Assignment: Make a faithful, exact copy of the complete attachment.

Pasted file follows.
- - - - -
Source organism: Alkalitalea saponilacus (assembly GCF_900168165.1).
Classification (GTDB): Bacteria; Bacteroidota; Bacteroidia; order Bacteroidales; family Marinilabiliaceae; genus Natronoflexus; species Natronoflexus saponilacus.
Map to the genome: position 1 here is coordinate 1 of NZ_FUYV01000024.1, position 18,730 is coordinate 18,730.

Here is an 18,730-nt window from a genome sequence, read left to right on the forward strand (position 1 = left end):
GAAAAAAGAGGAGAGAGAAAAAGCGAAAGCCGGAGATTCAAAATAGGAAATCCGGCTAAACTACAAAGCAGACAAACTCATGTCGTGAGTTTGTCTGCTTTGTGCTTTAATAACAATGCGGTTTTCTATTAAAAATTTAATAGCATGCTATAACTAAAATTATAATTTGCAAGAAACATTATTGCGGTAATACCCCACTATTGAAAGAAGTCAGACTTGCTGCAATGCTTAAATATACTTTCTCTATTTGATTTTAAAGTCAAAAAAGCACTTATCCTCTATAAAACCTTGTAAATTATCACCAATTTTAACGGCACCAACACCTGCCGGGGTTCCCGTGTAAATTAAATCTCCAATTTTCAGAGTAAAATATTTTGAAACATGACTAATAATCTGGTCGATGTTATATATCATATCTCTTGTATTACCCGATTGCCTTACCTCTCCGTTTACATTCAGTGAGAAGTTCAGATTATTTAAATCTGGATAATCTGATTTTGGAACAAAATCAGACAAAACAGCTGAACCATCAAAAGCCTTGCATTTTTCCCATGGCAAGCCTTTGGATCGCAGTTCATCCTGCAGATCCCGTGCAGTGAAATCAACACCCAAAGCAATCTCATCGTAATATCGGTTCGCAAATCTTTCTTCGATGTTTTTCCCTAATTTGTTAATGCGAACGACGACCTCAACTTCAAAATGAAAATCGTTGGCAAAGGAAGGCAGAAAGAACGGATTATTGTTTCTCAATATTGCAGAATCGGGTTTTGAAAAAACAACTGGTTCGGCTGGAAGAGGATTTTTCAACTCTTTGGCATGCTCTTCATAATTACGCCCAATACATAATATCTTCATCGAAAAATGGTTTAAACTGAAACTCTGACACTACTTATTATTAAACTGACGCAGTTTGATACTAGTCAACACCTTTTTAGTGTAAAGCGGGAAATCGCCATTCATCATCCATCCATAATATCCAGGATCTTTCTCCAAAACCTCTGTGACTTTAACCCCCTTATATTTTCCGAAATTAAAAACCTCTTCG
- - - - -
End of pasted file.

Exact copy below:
Source organism: Alkalitalea saponilacus (assembly GCF_900168165.1).
Classification (GTDB): Bacteria; Bacteroidota; Bacteroidia; order Bacteroidales; family Marinilabiliaceae; genus Natronoflexus; species Natronoflexus saponilacus.
Map to the genome: position 1 here is coordinate 1 of NZ_FUYV01000024.1, position 18,730 is coordinate 18,730.

Here is an 18,730-nt window from a genome sequence, read left to right on the forward strand (position 1 = left end):
GAAAAAAGAGGAGAGAGAAAAAGCGAAAGCCGGAGATTCAAAATAGGAAATCCGGCTAAACTACAAAGCAGACAAACTCATGTCGTGAGTTTGTCTGCTTTGTGCTTTAATAACAATGCGGTTTTCTATTAAAAATTTAATAGCATGCTATAACTAAAATTATAATTTGCAAGAAACATTATTGCGGTAATACCCCACTATTGAAAGAAGTCAGACTTGCTGCAATGCTTAAATATACTTTCTCTATTTGATTTTAAAGTCAAAAAAGCACTTATCCTCTATAAAACCTTGTAAATTATCACCAATTTTAACGGCACCAACACCTGCCGGGGTTCCCGTGTAAATTAAATCTCCAATTTTCAGAGTAAAATATTTTGAAACATGACTAATAATCTGGTCGATGTTATATATCATATCTCTTGTATTACCCGATTGCCTTACCTCTCCGTTTACATTCAGTGAGAAGTTCAGATTATTTAAATCTGGATAATCTGATTTTGGAACAAAATCAGACAAAACAGCTGAACCATCAAAAGCCTTGCATTTTTCCCATGGCAAGCCTTTGGATCGCAGTTCATCCTGCAGATCCCGTGCAGTGAAATCAACACCCAAAGCAATCTCATCGTAATATCGGTTCGCAAATCTTTCTTCGATGTTTTTCCCTAATTTGTTAATGCGAACGACGACCTCAACTTCAAAATGAAAATCGTTGGCAAAGGAAGGCAGAAAGAACGGATTATTGTTTCTCAATATTGCAGAATCGGGTTTTGAAAAAACAACTGGTTCGGCTGGAAGAGGATTTTTCAACTCTTTGGCATGCTCTTCATAATTACGCCCAATACATAATATCTTCATCGAAAAATGGTTTAAACTGAAACTCTGACACTACTTATTATTAAACTGACGCAGTTTGATACTAGTCAACACCTTTTTAGTGTAAAGCGGGAAATCGCCATTCATCATCCATCCATAATATCCAGGATCTTTCTCCAAAACCTCTGTGACTTTAACCCCCTTATATTTTCCGAAATTAAAAACCTCTTCG